The fog of diplomacy -- and journalism

  • Article by: JOHN RASH , Star Tribune
  • Updated: September 28, 2012 - 9:06 PM

An undiplomatic dispute erupts between the State Department and CNN.

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jarlmnSep. 28, 12 9:09 PM

The government may indeed have its foggy bottom. But far too many journalists these days have become self-involved primadonnas, even at the local level. They sanctimoniously posture themselves as working for the good of the community. But they are far too often, just working for a promotion or a Pulitzer. To my mind, journalists are leeches, right down there with the other bottom-suckers like attorneys and politicians. All three of those professions constantly make a big point to tell us that they work for US ... notice the similarity?

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patasticSep. 28, 12 9:10 PM

CNN has a duty to report facts to the citizenry. They are doing their job. (finally?) This is just another distraction, created by....the State Department. Isn't that the same outfit that spent the first week after the attack lying about it? So, why should we believe them now? Just another distraction. I hope Americans are paying attention to how their government is lying to them...and watching the journalists who are aiding and abetting them.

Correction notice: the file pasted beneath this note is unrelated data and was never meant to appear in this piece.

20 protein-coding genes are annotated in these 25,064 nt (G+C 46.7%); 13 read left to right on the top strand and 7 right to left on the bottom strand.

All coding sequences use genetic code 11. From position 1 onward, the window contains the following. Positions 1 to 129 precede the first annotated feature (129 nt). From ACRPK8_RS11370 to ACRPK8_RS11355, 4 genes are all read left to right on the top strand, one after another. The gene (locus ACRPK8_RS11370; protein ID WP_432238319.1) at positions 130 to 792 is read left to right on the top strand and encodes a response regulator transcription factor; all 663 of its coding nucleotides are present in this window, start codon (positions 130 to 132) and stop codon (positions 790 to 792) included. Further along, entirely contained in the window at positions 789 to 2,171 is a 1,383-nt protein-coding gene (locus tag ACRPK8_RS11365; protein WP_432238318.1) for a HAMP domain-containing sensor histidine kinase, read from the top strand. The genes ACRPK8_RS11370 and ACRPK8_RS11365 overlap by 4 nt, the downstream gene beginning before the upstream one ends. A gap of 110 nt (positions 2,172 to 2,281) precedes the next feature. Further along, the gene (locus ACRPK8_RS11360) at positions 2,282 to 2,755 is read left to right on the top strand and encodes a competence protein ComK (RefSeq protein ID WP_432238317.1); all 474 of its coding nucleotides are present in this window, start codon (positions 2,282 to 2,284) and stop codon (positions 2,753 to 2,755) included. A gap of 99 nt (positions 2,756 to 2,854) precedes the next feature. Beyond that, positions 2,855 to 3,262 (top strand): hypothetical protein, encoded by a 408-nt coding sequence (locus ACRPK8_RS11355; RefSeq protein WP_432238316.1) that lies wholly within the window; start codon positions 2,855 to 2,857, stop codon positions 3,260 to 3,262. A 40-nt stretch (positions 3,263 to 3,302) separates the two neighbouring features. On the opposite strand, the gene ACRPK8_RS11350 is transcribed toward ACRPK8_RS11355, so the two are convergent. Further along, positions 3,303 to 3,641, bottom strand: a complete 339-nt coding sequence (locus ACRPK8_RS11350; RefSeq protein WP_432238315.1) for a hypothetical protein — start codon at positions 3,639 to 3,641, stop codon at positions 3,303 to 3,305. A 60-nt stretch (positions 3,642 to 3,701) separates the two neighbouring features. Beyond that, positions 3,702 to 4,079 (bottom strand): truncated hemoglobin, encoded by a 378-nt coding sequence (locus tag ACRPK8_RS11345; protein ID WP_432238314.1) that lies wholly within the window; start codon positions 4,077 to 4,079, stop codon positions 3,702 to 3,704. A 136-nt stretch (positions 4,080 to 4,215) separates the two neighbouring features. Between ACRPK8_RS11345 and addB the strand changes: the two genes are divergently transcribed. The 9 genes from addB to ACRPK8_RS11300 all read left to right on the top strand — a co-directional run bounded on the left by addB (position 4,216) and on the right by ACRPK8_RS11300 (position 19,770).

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alansonSep. 29, 12 2:04 AM

Two significant facts came out of this. First, post-attack the U.S. never secured the consulate, and in the course of its investigation has never put investigators on the ground in Benghazi. Second, the ambassador was concerned about organized violence and the threat it posed to him personally. Both of these facts tend to demonstrate that the State Department security posture was lax, and that subsequent "explanations" by the Secretary of State and others may have been primarily motived by a desire to cover up the lax security. The family has the ambassador's property. The newsworthy information content has been passed on to the public in a responsible way. Hard to fault CNN. Easy to fault the State Department.